For example,

numbers=1 2 3 4 5 6
numbers=10 70 23 -6 210


Important

There is no range for less than or equal to, use a full range: 0-100, not -100 to match ≤100

Inclusive ranges between numbers are defined with a -. If there is no number present on the right side of the -, the range will match to infinity.

Ranges can be combined and intermixed with lists.

For example,

# 1, 2, 3
numbers=1-3

# Multiple ranges
# 1 through 3, or 6, or 8, or 10 through 15
# 1, 2, 3, 6, 8, 10, 11, 12, 13, 14, 15
numbers=1-3 6 8 10-15

# Greater than or equal to range
# 100, or 200, or 5340, or 25902, etc.
numbers=100-

# Negative number, not a range
# Only matches negative 100, not -4, -7, or -101
numbers=-100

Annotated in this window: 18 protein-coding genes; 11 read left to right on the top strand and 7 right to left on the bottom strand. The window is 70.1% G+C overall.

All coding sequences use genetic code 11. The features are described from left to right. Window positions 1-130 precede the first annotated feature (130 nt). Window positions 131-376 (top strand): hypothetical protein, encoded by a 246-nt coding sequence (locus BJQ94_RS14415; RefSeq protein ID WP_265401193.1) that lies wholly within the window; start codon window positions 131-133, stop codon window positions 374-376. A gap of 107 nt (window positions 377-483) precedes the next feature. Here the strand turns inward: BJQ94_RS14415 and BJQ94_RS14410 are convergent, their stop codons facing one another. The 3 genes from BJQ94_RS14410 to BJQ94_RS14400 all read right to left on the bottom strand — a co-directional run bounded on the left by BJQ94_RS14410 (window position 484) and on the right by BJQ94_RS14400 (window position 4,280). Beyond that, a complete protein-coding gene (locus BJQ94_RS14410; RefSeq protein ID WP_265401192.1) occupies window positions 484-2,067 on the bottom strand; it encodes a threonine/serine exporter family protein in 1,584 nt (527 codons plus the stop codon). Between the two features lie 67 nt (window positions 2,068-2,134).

## RGB colors#

Note

There is no support for HSL, CMYK, etc.

Color values are specified in hexadecimal RGB format:

# White
color=ffffff

# Black
color=000000

# Red
color=ff0000

# Green
color=00ff00

# Blue
color=0000ff


## NBT rules#

If multiple rules are provided, all of them must match. Currently, only these NBT types are supported:

• String, Integer, Short, Long, Double, Float: match exact value only

• Compound: Can match an exact tag or any tag (*)

• List: Can match an exact tag or any tag (*)

A value starting with ! negates the match (match all EXCEPT this).

• Match if Y is in list X: nbt.X.*=Y

• Match specific value: nbt.X=Y

• Match number in range: nbt.X=0-100

• Match if Y is first entry of list X: nbt.X.0=Y

• Match if X exists: nbt.X=!somevaluethatwillneverbetrue

Examples:

• Match item display name: nbt.display.Name=My Sword

• Match item display name with escapes: nbt.display.Name=\u00a74\u00a7oMy Sword

• Match item lore (first line only): nbt.display.Lore.0=My Lore Text

• Match item lore (any line): nbt.display.Lore.*=My Lore Text

## Regular expressions#

Important